West Virginia Becomes Latest State to Reject Bail Elimination Measures

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West Virginia Justice System

Bail reform mercenaries have been crisscrossing the country in the past few years trying desperately to sell their snake oil to short-sighted politicians. No surprise that they’ve found plenty of them in places like New York and California. In West Virginia however, where common sense is still held in high regard, legislators recently rejected the fundamentally flawed notion that releasing more criminals onto the streets makes for a fair, safe society.

HB 2190 was pushed by a large number of out of state lobbyists as well as by the ACLU and sought to remove from WV judges the ability to determine whether or not a defendant should be held or released, with or without bail. The legislation would have left that decision entirely in the hands of a computer program (produced in secret by a private organization by the way) and eliminated entirely the bail bonding option. All allegedly in the name of "fairness."

Fairness Has Nothing to do With it

One of the favorite buzzwords anti-bail lobbyists and their legislative allies like to toss around is "fairness." Eliminating bail, they say, will restore "fairness" to the criminal justice system. Fairness is certainly one of the principles that should be front and center when it comes to criminal justice. But does eliminating bail actually make the system more fair? West Virginia legislators understood all too well that it doesn’t. Not even close.

  • Where is the “fairness” for the victims? - Eliminating one kind of unfairness (rich people can afford any bail bonds while poor people can't) and replacing it with a different kind of unfairness (victims are less likely to see justice in a no-bail, everyone goes free environment) is and should be a non-starter. Take El Paso County Texas as an example. In that county, the number of no-shows in court skyrocketed from about 10% under the old bail system, to nearly 40% under the no-bail system they enacted. That means that 40% of victims waited in court like fools while the accused was out hanging with his buddies or sleeping in. Where’s the fairness in that?
  • Where is the “fairness” when judges can hold whoever they want? - In West Virginia, HB 2190 would have completely removed judicial discretion in deciding who is released and who isn’t. California’s so-called bail reform measure (SB10) went in the opposite direction and gave judges sweeping powers to hold whoever they want for whatever reason they want. This creates a situation where a defendant in one California County may be allowed to walk free by judge A, while another defendant accused of the exact same crime in a different county may be held over for trial by judge B. Where’s the fairness in that?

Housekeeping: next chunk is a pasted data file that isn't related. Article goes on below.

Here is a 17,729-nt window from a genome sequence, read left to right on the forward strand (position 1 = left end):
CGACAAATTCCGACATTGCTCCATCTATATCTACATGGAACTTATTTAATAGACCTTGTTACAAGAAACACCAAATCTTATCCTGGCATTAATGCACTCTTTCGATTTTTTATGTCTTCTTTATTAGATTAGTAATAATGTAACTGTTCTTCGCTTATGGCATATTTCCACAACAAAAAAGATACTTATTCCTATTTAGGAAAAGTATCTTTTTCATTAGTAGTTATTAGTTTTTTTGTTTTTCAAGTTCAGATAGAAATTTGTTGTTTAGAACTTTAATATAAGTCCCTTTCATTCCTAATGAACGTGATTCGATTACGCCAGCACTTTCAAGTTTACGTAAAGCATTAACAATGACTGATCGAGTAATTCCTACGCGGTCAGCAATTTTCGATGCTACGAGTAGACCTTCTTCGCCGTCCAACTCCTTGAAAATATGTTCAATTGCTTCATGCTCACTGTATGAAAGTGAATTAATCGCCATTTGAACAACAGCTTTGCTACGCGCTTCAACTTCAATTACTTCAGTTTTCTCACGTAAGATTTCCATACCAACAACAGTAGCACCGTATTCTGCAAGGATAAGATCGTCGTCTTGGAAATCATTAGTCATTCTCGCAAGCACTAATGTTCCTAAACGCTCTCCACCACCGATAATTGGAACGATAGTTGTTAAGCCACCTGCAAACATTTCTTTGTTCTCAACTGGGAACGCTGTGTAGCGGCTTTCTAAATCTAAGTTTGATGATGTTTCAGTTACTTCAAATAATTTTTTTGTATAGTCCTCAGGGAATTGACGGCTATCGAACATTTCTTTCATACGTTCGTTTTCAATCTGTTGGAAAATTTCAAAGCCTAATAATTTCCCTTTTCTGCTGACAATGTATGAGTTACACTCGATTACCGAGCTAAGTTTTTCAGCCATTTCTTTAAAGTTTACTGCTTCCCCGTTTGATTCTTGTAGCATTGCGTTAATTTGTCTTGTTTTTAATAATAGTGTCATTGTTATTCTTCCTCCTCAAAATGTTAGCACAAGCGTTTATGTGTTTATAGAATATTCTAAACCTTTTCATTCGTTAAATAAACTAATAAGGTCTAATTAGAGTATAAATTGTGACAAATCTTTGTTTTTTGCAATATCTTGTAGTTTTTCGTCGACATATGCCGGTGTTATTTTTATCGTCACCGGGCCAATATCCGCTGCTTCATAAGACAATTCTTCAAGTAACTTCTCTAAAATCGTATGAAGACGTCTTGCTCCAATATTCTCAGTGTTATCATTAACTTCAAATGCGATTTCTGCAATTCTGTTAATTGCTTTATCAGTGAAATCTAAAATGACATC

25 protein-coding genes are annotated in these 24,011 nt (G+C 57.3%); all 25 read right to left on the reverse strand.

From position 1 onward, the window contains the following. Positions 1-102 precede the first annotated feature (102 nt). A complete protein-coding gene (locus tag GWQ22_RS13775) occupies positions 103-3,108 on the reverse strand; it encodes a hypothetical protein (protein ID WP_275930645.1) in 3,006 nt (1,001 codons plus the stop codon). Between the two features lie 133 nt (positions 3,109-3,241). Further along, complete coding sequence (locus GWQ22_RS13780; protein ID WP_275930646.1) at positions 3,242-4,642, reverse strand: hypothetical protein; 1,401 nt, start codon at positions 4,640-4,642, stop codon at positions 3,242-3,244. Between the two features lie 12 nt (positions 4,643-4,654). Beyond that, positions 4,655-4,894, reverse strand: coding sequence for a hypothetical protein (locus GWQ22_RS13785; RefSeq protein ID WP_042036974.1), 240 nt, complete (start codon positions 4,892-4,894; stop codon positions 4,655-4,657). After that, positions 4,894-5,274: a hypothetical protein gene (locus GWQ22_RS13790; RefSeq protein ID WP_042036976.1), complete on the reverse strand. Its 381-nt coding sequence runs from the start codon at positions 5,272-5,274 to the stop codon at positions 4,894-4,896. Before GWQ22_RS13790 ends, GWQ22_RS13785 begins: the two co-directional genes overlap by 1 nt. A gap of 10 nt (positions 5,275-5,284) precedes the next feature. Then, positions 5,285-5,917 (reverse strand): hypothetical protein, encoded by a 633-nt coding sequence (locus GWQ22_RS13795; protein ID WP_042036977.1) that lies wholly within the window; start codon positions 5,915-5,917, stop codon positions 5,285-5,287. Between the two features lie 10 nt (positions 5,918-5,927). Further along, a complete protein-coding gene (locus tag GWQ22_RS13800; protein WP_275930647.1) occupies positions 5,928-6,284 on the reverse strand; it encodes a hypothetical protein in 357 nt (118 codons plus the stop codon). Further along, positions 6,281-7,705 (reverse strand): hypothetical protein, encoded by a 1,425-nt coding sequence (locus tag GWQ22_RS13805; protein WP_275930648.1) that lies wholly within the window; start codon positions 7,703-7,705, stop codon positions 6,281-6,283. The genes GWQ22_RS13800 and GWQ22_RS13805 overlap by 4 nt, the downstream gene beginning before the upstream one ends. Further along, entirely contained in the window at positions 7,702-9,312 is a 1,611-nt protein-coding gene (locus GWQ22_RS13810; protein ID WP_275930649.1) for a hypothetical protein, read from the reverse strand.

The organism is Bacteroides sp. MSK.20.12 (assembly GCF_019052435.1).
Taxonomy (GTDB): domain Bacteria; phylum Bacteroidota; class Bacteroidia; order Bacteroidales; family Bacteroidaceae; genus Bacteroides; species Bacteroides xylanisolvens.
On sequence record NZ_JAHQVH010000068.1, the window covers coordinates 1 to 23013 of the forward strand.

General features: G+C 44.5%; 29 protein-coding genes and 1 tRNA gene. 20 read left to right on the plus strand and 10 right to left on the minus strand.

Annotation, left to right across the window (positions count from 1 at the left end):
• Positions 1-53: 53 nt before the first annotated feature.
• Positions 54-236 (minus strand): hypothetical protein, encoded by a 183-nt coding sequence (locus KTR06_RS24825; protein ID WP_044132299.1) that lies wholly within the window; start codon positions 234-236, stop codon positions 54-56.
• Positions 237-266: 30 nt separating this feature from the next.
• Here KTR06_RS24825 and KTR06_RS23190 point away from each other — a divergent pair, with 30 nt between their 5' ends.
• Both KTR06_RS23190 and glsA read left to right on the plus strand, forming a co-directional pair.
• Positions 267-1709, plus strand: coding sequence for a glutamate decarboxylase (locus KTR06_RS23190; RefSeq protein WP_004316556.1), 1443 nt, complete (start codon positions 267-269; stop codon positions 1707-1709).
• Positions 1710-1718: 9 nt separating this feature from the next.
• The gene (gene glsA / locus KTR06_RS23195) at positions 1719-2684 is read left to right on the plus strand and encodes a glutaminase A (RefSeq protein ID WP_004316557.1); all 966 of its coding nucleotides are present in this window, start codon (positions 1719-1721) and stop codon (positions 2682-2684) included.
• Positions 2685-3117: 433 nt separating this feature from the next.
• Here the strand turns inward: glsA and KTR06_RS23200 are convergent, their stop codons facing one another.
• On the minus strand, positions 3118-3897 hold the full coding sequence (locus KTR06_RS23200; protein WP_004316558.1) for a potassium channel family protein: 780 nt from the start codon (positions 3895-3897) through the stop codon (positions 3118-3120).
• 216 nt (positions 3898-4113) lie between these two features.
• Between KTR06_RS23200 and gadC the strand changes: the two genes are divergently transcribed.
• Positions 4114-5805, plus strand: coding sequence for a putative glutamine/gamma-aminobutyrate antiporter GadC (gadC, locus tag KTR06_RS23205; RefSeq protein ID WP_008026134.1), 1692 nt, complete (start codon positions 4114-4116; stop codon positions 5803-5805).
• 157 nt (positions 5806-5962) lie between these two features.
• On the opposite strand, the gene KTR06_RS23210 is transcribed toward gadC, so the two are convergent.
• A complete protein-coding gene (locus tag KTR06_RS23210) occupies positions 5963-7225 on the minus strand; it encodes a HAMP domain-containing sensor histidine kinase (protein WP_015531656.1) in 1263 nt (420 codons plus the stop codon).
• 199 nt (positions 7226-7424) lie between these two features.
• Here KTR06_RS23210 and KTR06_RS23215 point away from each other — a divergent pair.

• Where is the “fairness” for taxpayers? - When the bail reform circus rolls into town, one of the first lies that's bandied about is that having fewer people in jail will save taxpayers money. On the surface, this seems to make sense. And as a result, many voters actually voice initial support for bail reform. And then the bill comes due. It's estimated that in California alone, the state will need to spend more than $200 million to set up the high tech tracking system that will be necessary to keep tabs on everyone released without bail. With some estimates running as high as $300 million. Once established, it will take tens of millions more each year to sustain it. On top of that, the state will need to spend millions more chasing down fugitives who used to be tracked down by the bondsman at no charge to the state. You know who’s going to pay these new costs? That’s right. You. The taxpayer. And do you know who pays the price for lying to taxpayers? Nobody. Where’s the fairness in that?

A Fly in the Ointment of the Anti-Bail Bonds Movement

The great myth of bail bonds reform is that it has to be an either/or proposition. That the only way to fix what ails the bail system (and nobody is saying it’s perfect) is to eliminate it entirely. This is a dangerous fiction with potentially devastating consequences. The fact is that it doesn’t take much to fix the current system and restore justice and fairness for all involved.

The Bronx Freedom Fund (BFF) is a perfect example of how a little bit of outside the box thinking can restore real fairness and safeguard the rights of victims, while at the same time-saving taxpayers millions. The BFF is a non-profit charitable organization that provides bail for those too poor to afford it themselves. In the several years since its introduction, it has proven beyond the shadow of a doubt that the bail system as is can be made to work for everyone.

98% of BFF clients make all their court appearances, restoring faith in the system for both the accused and the victims. Fewer defendants feel compelled to plead guilty to win their release and no one who has received assistance from the BFF has wound up back in jail. On top of that, the BFF hasn't lost any money since the bail money they post is returned to them when their client's court proceedings are concluded.

So you see, real bail reform is simpler than the no-bail zealots would have you believe. So the next time outside lobbyists come to Jefferson County, Arapahoe County and Denver County, and try to sell you their no-bail snake oil ask them about the BFF and see how fast they run.

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